Union home minister and BJP president Amit Shah is the only man in the government and the party who stays calm in the face of all-round criticism and parries the Opposition’s barbs with a certain dexterity. But others in the government and the party, including Cabinet ministers, display dogged aggression at the slightest provocation. When industrialist Rahul Bajaj spoke candidly about the “atmosphere of fear” prevailing under BJP rule, Mr Shah responded quite firmly but without dismissing Mr Bajaj’s opinion. Soon after minister of state for urban affairs Hardeep Singh Puri without naming Mr Bajaj characterized the industrialist’s remarks in a tweet as a “fake narrative” and as a sign of “indiscipline”. It is gratuitous aggression on the part of Mr Puri, a junior minister, which only confirmed the fears articulated by Mr Bajaj.
Earlier in the week, during a short duration discussion in the Rajya Sabha on the economic situation, finance minister Nirmala Sitharaman dug into the statistics of economic growth of the UPA-2 government (2009-14) to counter the criticism of the Opposition about the falling growth figures of the last six quarters. Ms Sitharaman, of course, resorted to a legitimate political counter-attack but in doing so she showed that she was not confident of explaining the present economic situation, and explained in detail the post-Budget measures that she had announced to cope with what she called a slowdown, which was not a recession. She forgot that in politics you cannot go back to the record of a Congress Party in power six years ago. People are concerned with the situation as it is today.
It just showed that BJP ministers were showing symptoms of frayed nerves. There was also a tendency on the part of other members of the BJP, who seems to be infected by the Congress symptom of frenetically jumping to the defence of the “leader” in season and out of season. The motivation of ingratiating with the leader is understandable, but it shows that there is not much difference between the cravenness of members of the Congress and those in the BJP, and which only undermines democratic traditions inside and outside the political parties.
What other BJP ministers and members can learn from the example of Mr Shah is not to get rattled by criticism and show the poise that comes from commanding a majority in both Houses of Parliament. It seems that after long years spent in Opposition, the BJP members display the mentality of being forever under siege, a deep sense of insecurity. Speaking on the SPG Amendment Bill, Mr Shah was firm in his commitment that there would be no lapse in the security extended to members of the Nehru-Gandhi family even though changes have been made based on assessment of threat perception. And he countered the emotional outburst of Congress members that the move was a political vendetta against the Congress’ first family. Mr Shah said that he and his party were not opposed to the “parivar” (family) but opposed to “parivarvaad” (dynastic principle). And when a BJP member said in the course of his speech about the reason why Indira Gandhi was assassinated, and there was uproar of protest from Congress benches, Mr Shah got up to say that though his party member was not in any way justifying the assassination of Indira Gandhi, he wanted that part to be expunged. Taking in criticism and extending small gestures of sensitivity and politeness would go a long way in strengthening the credentials of the ruling party.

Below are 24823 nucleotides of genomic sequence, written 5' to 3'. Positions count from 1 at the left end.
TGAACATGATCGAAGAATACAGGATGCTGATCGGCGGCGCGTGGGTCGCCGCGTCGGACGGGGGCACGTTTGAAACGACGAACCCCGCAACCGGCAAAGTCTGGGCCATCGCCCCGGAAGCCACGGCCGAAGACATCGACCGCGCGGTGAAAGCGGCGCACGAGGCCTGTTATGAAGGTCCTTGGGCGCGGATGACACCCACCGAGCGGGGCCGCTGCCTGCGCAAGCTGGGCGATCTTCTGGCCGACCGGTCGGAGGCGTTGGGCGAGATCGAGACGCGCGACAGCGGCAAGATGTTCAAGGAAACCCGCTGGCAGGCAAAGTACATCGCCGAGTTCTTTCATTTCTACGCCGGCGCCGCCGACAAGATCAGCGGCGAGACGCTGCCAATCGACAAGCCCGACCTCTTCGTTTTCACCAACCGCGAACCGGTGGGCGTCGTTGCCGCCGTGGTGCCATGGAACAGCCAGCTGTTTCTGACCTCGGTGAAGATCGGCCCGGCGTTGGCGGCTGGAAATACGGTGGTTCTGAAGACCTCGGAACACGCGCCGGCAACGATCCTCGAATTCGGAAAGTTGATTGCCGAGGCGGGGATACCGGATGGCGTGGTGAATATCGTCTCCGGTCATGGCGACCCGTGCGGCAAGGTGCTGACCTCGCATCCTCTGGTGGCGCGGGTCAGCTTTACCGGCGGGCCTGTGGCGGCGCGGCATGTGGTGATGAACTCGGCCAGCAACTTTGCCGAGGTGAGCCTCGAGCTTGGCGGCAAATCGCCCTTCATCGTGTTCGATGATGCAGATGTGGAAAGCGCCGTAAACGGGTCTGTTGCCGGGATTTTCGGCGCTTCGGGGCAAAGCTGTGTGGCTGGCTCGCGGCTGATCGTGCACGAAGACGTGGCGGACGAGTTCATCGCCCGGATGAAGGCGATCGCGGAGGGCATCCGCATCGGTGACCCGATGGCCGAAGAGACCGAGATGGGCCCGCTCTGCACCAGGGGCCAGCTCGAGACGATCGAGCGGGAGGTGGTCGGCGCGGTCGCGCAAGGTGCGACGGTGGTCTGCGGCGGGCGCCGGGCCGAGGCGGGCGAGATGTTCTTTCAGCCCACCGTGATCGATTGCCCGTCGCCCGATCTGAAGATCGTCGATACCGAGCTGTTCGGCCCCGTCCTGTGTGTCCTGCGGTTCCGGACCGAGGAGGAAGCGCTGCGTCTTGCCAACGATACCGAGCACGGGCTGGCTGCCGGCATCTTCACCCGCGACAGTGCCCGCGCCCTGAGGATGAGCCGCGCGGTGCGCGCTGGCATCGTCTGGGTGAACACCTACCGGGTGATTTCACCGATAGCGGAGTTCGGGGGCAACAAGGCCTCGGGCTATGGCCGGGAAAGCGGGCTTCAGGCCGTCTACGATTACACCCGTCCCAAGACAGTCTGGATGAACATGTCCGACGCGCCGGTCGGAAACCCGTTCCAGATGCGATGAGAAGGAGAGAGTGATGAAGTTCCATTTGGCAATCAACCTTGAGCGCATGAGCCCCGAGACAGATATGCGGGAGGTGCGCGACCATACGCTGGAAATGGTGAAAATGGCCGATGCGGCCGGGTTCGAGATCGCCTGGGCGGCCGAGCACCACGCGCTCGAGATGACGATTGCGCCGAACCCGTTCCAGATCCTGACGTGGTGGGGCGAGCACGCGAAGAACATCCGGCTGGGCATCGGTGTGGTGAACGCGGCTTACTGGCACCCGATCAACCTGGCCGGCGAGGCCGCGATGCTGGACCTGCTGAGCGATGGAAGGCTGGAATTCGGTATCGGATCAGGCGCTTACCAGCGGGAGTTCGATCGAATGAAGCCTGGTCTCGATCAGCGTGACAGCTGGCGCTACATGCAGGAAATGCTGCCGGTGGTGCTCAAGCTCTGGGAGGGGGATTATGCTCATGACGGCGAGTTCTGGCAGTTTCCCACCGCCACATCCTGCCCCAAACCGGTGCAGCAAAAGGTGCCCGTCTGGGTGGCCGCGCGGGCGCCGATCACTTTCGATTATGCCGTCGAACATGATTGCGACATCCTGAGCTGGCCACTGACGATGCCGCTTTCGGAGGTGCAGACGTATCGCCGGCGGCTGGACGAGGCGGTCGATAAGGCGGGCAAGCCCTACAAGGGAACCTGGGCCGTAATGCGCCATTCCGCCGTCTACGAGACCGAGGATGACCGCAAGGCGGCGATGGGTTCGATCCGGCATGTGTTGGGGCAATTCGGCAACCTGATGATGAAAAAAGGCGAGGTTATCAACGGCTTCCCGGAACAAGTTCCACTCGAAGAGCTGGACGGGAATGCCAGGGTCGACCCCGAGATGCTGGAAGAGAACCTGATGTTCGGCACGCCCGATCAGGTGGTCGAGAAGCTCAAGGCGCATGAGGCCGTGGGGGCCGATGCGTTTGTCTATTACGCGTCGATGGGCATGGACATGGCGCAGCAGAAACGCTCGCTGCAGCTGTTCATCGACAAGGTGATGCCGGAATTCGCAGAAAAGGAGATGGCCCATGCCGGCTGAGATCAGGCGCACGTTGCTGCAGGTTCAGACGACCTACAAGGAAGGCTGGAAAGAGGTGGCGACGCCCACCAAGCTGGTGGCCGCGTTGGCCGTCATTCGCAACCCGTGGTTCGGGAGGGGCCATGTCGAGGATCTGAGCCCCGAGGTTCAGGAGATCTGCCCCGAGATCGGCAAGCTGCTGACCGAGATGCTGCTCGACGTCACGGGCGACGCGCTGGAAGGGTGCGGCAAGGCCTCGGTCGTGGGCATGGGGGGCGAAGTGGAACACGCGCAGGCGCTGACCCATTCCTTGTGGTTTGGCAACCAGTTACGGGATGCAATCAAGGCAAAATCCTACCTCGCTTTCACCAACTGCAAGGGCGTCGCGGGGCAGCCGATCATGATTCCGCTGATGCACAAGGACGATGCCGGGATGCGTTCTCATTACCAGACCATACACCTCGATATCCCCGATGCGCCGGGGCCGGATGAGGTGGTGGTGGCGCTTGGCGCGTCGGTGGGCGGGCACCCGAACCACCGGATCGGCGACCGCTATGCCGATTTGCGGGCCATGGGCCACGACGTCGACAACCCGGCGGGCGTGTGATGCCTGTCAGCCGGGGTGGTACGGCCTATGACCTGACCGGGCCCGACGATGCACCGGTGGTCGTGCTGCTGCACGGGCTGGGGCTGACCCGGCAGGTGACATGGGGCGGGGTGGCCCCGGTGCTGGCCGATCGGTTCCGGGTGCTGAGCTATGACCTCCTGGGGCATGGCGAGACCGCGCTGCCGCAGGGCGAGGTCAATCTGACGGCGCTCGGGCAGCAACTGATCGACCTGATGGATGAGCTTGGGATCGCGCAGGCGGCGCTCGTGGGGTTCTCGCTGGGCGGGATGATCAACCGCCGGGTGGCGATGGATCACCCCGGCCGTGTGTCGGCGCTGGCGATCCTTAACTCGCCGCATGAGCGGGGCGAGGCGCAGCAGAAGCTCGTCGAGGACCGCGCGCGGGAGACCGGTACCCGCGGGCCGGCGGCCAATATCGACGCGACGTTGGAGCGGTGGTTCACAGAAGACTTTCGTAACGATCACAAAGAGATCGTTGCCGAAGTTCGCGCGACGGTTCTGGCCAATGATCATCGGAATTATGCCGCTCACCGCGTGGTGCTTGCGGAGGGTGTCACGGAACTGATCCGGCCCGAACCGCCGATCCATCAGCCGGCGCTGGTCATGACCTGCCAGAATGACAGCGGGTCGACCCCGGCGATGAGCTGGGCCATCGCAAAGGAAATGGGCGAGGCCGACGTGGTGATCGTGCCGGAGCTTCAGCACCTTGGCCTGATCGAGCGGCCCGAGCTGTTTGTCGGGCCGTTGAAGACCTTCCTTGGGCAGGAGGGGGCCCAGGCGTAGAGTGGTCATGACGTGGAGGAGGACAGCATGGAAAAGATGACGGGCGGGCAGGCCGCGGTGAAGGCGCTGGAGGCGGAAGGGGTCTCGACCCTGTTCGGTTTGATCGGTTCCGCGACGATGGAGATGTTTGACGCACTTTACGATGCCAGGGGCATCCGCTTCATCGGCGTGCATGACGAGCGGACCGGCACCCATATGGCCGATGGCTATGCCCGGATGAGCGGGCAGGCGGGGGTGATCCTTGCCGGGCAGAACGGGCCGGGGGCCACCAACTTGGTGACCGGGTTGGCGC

But there is a form of aggression that goes beyond the speeches in Parliament and on the social media. It is the ingrained aggression of the right-wing party in its policy orientation. Prime Minister Narendra Modi and Mr Shah are guilty of this Donald Trump-like aggression in policy and governance. Their stance on Jammu and Kashmir is an example of this inherent element aggression in matters of policy. Neither the Prime Minister nor the home minister are willing to accept that the situation in the newly-formed Union territory of Jammu and Kashmir is far from normal, and admit to the fact that the drastic decisions, and it is debatable whether they were necessary or not, have impacted the lives of the people negatively in the short term, instead of doggedly holding on to the claim that things were normal. It is a known fact that even before the removal of the special status and the demotion of Jammu and Kashmir from a state into a Union territory there was trouble in the state as there had been since 1989.
The BJP’s inability to look trouble in the eye, whether it be in Jammu and Kashmir or in the economy, reveals the brittle sensibility of a party that is not surefooted in its acts of governance. An aggressive attitude is not a sign of confidence, rather it is a compensatory act of hiding uneasiness. What is expected of Mr Modi and Mr Shah is that Jammu and Kashmir is a troubled spot and it will take time to restore normality instead of indulging in confidence talk that all is well, especially when all is clearly not well.
Mr Modi and Ms Sitharaman are unable to bring themselves to accept that there is a problem with the economy, and that it cannot be blamed on the acts of omission and commission of the past Congress governments. Mr Modi was sanguine that he would forge an economic miracle with his well-intentioned plans, which unfortunately were not well thought out. But he is not bold enough to accept that things did not go according to plan and that planning itself was inadequate, and that steps will be taken to set things right to the extent that it possible to do so. The admission that there is trouble and that trouble will be handled will send out a positive message than the attempt, a cowardly one, to deny that there is any trouble at all.